The history of the Green Vehicles' Triac is a convoluted one. First surfacing in the summer of 2008, promised delivery dates in November and December 2008 were not kept, but Green Vehicles' Ehab Youssef and his team kept on pushing forward, taking reservations for the $24,995 three-wheeled vehicle. We saw the Triac caged in a booth at the AltCar Expo last year, but were somewhat surprised to find one cruising the parking lot this year as part of the ride and drive. After all this time waiting, we just had to hop in and see what the trike, which uses a 20 kW AC motor and a 160 amp hour lithium battery pack, is capable of. Just like our time in the Coda Sedan, we were not allowed behind the wheel, but our ten minutes in the passenger seat told us all we need to know for now. Read all about it after the jump.
Photos copyright ©2009 Sebastian Blanco / Weblogs, Inc.
While the Triac story has evolved over the years, the look of the trike hasn't changed that much. This is still an odd-looking three-wheeled ride. The Triac available for rides was a nice deep red color which we preferred to the silver vehicle that we saw inside. The most noticeable change is that the original Triac's middle-mounted headlight has been removed, leaving two sensible lights on the front. The side mirrors have been moved from the front end to the doors, which was a smart move, and the distracting vents above the hood are also gone. The two-tone color-scheme with the black bottom remains.
On the inside, the Triac felt not quite finished. Lee Colin, VP of business development for Green Vehicles, was our driver around the block and said that we were riding in the prototype model that was used for the first 20 production vehicles. These 20 Triacs were just delivered to the cars' early adopters. The production version will have a little bit less vibration than the shaky prototype, Colin said, because the production versions have another stabilization piece that goes between the transmission and the motor.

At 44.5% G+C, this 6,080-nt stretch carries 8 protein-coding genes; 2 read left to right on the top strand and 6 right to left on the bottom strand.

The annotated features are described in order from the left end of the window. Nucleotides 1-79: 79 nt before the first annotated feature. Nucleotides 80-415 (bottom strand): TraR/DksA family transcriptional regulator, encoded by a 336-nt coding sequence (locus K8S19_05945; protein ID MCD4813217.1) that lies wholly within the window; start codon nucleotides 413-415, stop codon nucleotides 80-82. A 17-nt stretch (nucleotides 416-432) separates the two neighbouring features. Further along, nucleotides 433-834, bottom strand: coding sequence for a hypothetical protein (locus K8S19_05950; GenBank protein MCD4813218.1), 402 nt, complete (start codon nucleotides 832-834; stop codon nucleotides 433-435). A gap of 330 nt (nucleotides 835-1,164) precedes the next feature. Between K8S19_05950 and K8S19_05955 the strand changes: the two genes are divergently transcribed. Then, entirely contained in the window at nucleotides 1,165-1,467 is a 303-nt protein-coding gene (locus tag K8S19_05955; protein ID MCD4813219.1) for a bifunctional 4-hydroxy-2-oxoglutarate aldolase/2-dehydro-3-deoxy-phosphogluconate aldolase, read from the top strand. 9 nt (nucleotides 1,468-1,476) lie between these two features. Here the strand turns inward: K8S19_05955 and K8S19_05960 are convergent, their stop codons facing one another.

The Triac feels bigger on the inside than it looks from the outside but it's still not a spacious vehicle. Two adults are able to sit in the seats without touching shoulders, but just barely. This isn't terrible since, as a three-wheeled vehicle, the Triac is classified as a motorcycle and single drivers can cruise down the commuter lane all alone.
From the driver's seat you can easily keep an eye on three analog gauges – displaying speed, amp hours and the water temperature for the battery cooling system – and a basic touch screen that can display the state of charge of the battery or be used as a battery management system and controller to help train driver behavior. The system tracks how the Triac has been driven over the last seven days and can suggest ways to get the maximum range from the pack. Under the right conditions, the Triac can go "up to 100 miles" on a charge. The screen also doubles as a diagnostic tool and can tell you which battery cell is causing trouble if something goes wrong. The Triac uses 144 volt, lithium-ion 160 amp-hour batteries that can fully recharge in five hours. Colin said that the angled gauge line was designed "to be sexy," but we think each driver will have his or her own take on that. It's unlikely anyone will be buying a Triac for its looks, anyway.
On the road, the Triac retains that "not quite done" vibe. Colin said that Green Vehicles considers work on the Triac finished, but will be listening to the 20 early adopters and possibly make changes to the full production version before those vehicles leave the San Jose assembly facility in about 60 days. On the urban streets – and at city traffic speeds – of Santa Monica, the Triac operated fine, but we don't think it will make a very fun highway experience. Considering the Triac's top speed of 75 mph, this is something we're looking forward to testing out for ourselves in the future.
One thing that seemed to operate well is the Triac's five-speed transmission. What's neat is that there's no need to push in the clutch to shift from gear to gear or when the Triac's regenerative brakes bring the trike to a stop. The Triac can also start moving from a full stop in second gear. Othewise, the gears should be changed at about the same speeds as a standard vehicle (15-20 mph into second, 30-35 mph into third, etc.) What, if anything, the 20 early adopters suggest Green Vehicles should change is unknown at this point, but Colin said that, "Improvement is always something that a car company should be thinking about. We have a very good product at a very good price, but there is always room for improvement."
What is that price? The Triac sells for $24,995. If that sounds reasonable to you for an all-electric, highway-speed motorcycle that's available in 2009, go for it. Just don't expect the Triac to treat you like any other vehicle you're used to. This is a trike built by a start-up, and we'll hold our money until at least the next-generation model to see if Green Vehicles can get it done right.
Green Vehicles also brought their Moose all-electric minivan to Santa Monica. Twenty-two copies of the Moose minivan will be made available in 30 days and are being assembled now in San Jose. The Moose costs $23,995 and is also available without lithium ion batteries – lead acids take their place – for $17,000. With li-ion, the Moose is a highway speed vehicle (this is what we think we heard; we're double-checking this with Green Vehicles). Check it out in the gallery below: